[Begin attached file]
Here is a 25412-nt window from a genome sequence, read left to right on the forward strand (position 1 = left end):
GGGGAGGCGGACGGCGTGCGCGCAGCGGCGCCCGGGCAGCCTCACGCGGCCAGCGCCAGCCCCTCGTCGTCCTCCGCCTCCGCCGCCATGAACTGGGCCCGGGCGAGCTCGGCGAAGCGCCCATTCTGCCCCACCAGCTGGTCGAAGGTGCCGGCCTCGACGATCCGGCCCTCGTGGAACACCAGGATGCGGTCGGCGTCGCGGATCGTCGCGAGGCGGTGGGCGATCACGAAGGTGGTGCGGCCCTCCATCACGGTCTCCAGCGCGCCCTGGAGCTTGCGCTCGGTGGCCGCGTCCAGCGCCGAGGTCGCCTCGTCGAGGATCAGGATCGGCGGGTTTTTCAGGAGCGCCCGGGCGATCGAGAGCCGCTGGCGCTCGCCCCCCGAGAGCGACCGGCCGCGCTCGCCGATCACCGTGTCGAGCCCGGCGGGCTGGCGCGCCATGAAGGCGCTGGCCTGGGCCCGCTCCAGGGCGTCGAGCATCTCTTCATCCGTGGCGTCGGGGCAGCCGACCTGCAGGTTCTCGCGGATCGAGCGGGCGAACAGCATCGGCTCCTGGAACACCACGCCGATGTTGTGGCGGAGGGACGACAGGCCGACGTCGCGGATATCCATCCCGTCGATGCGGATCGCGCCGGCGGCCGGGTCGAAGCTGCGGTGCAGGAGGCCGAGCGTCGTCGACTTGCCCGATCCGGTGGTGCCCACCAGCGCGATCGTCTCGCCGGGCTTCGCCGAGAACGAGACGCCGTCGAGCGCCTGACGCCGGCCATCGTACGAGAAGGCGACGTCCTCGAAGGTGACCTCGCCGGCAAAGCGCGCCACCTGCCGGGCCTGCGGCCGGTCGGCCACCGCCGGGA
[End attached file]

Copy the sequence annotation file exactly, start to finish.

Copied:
Here is a 25412-nt window from a genome sequence, read left to right on the forward strand (position 1 = left end):
GGGGAGGCGGACGGCGTGCGCGCAGCGGCGCCCGGGCAGCCTCACGCGGCCAGCGCCAGCCCCTCGTCGTCCTCCGCCTCCGCCGCCATGAACTGGGCCCGGGCGAGCTCGGCGAAGCGCCCATTCTGCCCCACCAGCTGGTCGAAGGTGCCGGCCTCGACGATCCGGCCCTCGTGGAACACCAGGATGCGGTCGGCGTCGCGGATCGTCGCGAGGCGGTGGGCGATCACGAAGGTGGTGCGGCCCTCCATCACGGTCTCCAGCGCGCCCTGGAGCTTGCGCTCGGTGGCCGCGTCCAGCGCCGAGGTCGCCTCGTCGAGGATCAGGATCGGCGGGTTTTTCAGGAGCGCCCGGGCGATCGAGAGCCGCTGGCGCTCGCCCCCCGAGAGCGACCGGCCGCGCTCGCCGATCACCGTGTCGAGCCCGGCGGGCTGGCGCGCCATGAAGGCGCTGGCCTGGGCCCGCTCCAGGGCGTCGAGCATCTCTTCATCCGTGGCGTCGGGGCAGCCGACCTGCAGGTTCTCGCGGATCGAGCGGGCGAACAGCATCGGCTCCTGGAACACCACGCCGATGTTGTGGCGGAGGGACGACAGGCCGACGTCGCGGATATCCATCCCGTCGATGCGGATCGCGCCGGCGGCCGGGTCGAAGCTGCGGTGCAGGAGGCCGAGCGTCGTCGACTTGCCCGATCCGGTGGTGCCCACCAGCGCGATCGTCTCGCCGGGCTTCGCCGAGAACGAGACGCCGTCGAGCGCCTGACGCCGGCCATCGTACGAGAAGGCGACGTCCTCGAAGGTGACCTCGCCGGCAAAGCGCGCCACCTGCCGGGCCTGCGGCCGGTCGGCCACCGCCGGGA